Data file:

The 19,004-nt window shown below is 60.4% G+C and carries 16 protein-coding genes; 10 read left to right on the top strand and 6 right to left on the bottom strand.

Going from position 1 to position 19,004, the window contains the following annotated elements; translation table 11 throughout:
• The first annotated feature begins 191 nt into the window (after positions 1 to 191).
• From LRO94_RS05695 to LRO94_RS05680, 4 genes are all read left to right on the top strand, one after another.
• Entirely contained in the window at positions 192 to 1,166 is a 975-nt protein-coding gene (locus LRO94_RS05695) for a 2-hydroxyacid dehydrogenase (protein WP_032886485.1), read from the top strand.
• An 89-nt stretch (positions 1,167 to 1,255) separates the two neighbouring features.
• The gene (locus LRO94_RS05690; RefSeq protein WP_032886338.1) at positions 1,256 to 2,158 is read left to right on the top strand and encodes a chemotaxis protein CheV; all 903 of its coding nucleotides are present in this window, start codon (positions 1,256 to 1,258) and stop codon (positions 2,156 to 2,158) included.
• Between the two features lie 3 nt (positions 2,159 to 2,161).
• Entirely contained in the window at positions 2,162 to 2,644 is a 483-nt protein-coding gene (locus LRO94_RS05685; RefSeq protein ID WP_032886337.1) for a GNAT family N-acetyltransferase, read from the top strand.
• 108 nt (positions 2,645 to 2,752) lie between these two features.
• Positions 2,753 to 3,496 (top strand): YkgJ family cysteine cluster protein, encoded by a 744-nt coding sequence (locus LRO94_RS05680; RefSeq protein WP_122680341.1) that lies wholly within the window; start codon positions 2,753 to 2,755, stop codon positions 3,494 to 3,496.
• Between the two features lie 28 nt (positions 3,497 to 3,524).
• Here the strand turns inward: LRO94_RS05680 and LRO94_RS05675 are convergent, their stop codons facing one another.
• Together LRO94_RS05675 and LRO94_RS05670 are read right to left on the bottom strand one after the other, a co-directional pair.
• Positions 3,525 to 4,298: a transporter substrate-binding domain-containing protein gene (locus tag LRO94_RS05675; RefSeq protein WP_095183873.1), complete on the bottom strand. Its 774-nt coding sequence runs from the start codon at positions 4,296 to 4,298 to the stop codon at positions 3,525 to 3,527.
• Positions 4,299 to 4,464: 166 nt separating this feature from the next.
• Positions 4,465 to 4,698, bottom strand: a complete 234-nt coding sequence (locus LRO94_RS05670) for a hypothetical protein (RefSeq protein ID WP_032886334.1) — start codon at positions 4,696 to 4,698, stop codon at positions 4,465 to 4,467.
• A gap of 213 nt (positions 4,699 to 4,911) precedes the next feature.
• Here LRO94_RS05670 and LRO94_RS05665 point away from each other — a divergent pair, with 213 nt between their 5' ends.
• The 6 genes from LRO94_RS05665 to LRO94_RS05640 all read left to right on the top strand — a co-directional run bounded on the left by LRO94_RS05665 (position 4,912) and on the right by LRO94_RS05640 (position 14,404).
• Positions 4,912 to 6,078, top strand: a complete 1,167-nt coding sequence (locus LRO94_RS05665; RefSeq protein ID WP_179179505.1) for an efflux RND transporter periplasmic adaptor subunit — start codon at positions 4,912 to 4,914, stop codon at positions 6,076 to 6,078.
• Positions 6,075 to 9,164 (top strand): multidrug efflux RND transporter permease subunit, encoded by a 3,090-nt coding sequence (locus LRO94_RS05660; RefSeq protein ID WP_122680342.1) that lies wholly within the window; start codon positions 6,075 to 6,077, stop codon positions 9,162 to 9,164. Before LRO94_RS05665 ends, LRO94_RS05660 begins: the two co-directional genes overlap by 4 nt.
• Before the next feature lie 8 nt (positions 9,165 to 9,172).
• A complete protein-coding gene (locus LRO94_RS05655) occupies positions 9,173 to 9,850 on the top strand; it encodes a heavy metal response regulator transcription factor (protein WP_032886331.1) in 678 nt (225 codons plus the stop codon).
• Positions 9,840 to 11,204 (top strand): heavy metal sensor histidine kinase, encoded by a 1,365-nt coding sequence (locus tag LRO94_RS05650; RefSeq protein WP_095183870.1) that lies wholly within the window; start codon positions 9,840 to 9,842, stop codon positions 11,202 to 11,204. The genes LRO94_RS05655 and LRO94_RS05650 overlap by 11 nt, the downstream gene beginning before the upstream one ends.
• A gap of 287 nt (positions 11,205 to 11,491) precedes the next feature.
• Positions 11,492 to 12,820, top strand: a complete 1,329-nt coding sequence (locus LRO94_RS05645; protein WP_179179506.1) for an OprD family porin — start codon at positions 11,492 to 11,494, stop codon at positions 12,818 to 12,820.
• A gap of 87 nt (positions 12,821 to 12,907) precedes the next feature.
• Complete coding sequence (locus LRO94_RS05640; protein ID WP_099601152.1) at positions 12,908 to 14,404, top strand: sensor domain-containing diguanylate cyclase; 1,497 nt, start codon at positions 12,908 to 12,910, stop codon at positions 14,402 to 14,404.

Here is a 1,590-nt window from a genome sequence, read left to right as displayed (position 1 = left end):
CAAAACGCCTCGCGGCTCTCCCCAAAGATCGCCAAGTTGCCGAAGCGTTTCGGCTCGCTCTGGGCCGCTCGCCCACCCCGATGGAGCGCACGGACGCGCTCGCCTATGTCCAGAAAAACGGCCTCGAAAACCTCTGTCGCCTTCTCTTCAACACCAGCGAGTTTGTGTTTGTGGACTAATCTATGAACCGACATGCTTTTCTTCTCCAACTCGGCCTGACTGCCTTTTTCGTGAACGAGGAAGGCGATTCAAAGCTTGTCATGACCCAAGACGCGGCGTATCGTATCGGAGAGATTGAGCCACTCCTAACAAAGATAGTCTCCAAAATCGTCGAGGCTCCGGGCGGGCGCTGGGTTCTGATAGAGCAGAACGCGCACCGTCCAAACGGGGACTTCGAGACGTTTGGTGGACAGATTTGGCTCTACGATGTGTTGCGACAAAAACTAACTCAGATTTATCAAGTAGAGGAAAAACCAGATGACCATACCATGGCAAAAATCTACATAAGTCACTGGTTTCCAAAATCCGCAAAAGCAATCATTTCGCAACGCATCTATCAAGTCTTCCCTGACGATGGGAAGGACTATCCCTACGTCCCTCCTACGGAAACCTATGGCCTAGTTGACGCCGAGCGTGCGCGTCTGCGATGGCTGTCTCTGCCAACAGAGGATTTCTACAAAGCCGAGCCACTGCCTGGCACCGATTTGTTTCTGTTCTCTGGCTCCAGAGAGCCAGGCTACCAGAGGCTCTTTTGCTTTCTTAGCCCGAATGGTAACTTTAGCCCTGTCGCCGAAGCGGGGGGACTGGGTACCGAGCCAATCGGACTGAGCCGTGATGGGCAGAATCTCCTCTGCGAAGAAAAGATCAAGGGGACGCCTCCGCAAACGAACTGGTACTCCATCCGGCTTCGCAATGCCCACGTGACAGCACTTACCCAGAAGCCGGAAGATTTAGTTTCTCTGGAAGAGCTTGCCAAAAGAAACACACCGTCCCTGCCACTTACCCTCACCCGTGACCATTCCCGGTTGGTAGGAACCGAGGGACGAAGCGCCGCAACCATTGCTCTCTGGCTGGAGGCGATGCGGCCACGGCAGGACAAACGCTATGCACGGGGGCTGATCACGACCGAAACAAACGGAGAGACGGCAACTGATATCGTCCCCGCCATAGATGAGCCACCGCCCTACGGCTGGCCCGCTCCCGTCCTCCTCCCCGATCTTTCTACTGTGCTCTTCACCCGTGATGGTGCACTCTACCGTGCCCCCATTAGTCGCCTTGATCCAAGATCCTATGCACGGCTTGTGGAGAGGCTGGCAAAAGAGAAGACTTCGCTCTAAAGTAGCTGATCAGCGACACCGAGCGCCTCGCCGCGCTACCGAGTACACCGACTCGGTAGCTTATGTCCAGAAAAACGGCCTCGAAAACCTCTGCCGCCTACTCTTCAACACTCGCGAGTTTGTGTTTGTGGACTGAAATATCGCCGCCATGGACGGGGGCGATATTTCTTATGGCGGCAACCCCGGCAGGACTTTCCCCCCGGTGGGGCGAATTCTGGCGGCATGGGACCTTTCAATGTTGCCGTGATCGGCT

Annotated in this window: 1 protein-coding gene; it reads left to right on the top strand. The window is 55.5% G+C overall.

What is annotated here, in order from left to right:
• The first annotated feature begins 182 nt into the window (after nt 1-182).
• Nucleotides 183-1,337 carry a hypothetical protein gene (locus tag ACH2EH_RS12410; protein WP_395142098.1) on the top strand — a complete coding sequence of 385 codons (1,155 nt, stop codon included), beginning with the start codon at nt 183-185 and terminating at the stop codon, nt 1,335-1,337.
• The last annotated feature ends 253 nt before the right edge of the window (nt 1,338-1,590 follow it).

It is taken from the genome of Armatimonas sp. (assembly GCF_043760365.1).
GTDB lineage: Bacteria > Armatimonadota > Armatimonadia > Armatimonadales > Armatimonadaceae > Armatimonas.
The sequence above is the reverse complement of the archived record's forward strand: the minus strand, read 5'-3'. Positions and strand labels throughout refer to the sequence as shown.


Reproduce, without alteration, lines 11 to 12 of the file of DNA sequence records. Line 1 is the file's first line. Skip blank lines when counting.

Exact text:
• Positions 2,753 to 3,496 (top strand): YkgJ family cysteine cluster protein, encoded by a 744-nt coding sequence (locus LRO94_RS05680; RefSeq protein WP_122680341.1) that lies wholly within the window; start codon positions 2,753 to 2,755, stop codon positions 3,494 to 3,496.
• Between the two features lie 28 nt (positions 3,497 to 3,524).